(Second in a divergent series – click here for part one)
One of the major milestones in the Ravens’ Super Bowl season was the Back-From-Bye Week Mutiny: After a definitive thumping by the Texans in Houston Coach Harbaugh ordered up a team practice in full pads. The players responded with (metaphorical) torches & pitchforks, led by veterans like SS Bernard Pollard and WR Anquan Boldin who considered this an unnecessary additional humiliation.
Reportedly this confrontation led, not to (metaphorical) Cossacks firing into the crowd, but to a locker-room group-therapy session.
Reportedly, Harbaugh relented on the pads, listened respectfully as players laid grievances at his feet & responded thoughtfully. Reportedly, with the air cleared, Coach altered his approach to the team & both sides went forward with a new solidarity on the way to the Lombardi.
Many fans read the accounts & muttered, Horse hockey—a hard-arse like Harbaugh doesn’t change his style. Hell, he’s constitutionally incapable of it.
But I thought back thirty years to my days as a young & talented but, mmm, unconventional defense analyst back in the 1980s & just nodded my head.
Stranger things have happened—I’d seen them.
I started my DoD-funded career with a group of mostly young & single engineers in rented space a few hundred yards from the main corporate buildings. My first boss was a soft-spoken easygoing ex-Navy pilot. We didn’t much respect starting times or lunch hours & we goofed off from time to time, but so long as we got the work done & done well (working evening & weekends if necessary) all was well.
He was promoted. His replacement was fresh out of the service (COL, USA, RET), unfamiliar with the somewhat esoteric & unglamorous (but profitable!) work we did, & very much a “by-the-book” boss.
Almost immediately the new guy started committing us to projects & schedules that severely ramped up our workload. We gritted our teeth & put in more & longer nights in our customary free-spirited fashion—for which we were regularly castigated by Col. Hardarse.
Late one workday he called me into his office & ripped me for reading a newspaper while sitting at my desk (in an 8’x8’ cubicle I shared with 3 coworkers). Then he complained about how we were all just a bunch of goof-offs.
And (in a controlled way) I lost it:
If it’s so important to you that we show up & go to lunch & come back exactly on time, we can. But you’d better think about it first.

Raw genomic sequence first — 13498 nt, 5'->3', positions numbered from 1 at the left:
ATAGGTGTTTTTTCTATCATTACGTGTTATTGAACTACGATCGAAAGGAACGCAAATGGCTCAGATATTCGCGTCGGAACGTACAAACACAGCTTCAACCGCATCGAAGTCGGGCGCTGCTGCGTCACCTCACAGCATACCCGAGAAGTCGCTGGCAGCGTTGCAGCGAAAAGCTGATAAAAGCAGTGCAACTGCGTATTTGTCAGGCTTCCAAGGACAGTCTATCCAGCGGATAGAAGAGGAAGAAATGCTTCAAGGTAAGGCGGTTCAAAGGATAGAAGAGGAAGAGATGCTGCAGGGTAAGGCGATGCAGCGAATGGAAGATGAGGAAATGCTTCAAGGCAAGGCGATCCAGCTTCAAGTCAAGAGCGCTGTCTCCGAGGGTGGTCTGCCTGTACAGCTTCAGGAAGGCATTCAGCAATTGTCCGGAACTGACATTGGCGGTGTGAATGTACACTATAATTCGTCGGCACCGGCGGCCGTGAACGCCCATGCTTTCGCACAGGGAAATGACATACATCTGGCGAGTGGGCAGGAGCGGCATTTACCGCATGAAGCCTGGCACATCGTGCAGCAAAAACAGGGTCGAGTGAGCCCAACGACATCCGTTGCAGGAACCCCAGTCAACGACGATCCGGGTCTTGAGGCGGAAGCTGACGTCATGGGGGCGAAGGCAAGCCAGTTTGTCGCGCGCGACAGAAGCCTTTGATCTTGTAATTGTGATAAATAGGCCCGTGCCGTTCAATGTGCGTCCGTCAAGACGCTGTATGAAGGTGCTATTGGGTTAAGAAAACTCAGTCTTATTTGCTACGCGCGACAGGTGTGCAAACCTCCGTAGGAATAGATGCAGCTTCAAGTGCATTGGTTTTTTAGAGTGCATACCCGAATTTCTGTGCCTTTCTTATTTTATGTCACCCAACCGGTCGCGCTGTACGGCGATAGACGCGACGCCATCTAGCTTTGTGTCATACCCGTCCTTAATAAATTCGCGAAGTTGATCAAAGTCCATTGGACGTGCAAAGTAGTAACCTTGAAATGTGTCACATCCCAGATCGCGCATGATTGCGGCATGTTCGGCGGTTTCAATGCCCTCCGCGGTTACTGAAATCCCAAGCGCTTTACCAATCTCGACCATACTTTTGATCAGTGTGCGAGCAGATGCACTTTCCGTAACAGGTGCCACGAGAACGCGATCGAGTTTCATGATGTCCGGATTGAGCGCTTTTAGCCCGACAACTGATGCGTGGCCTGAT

For every hour we show up late, night after night we work 3 or 4 hours later—to finish the work you commit us to because you don’t understand how hard it is or how long it takes.
You don’t see that when you go home at quitting time—but you’d better think about how all the work will get done if we’re walking out right behind you.*
Dismissed, I returned to my desk & pulled out my resume for revision. I wasn’t terribly worried—I had savings, no major debts, & at the time technical expertise was (like NFL-level football skills) in some demand—but I figured I wouldn’t last the week.
I was wrong.
He did think about it. (He probably asked around to verify the late nights, but still…)
And then the Colonel, accustomed over decades to having his orders obeyed without question, eased up on us. He pushed back on unreasonable taskings. And he stopped hassling us about how we approached our jobs.
(We even came to joke about it: In one meeting I was assigned a task by a project manager & asked for a due date. The Colonel broke in with a laugh: What do you care? You’re not going to start it until the afternoon it’s due. I replied, But I need to know which afternoon so I can put it on my schedule. And both of us roared while everyone else chuckled nervously.
(FTR it got done—on the afternoon it was due—& done well..)
I conjecture that the Coach, like the Colonel long before him, came to understand the fundamental symbiotic relationship between supervisor & supervised: Subordinates’ primary task is to make the boss look good. The supervisors’ primary task is to provide his staff with a work environment where they can make him look good.
For two men used to functioning in rigid, unquestioning hierarchies, it must have been hard to adjust. But they did. And their staff/roster responded.
And in the end, the job got done, and done well.
*The labor-relations-savvy will recognize this veiled threat as “working to rule.” Not something the non-unionized can often get away with these days—but it was a different world.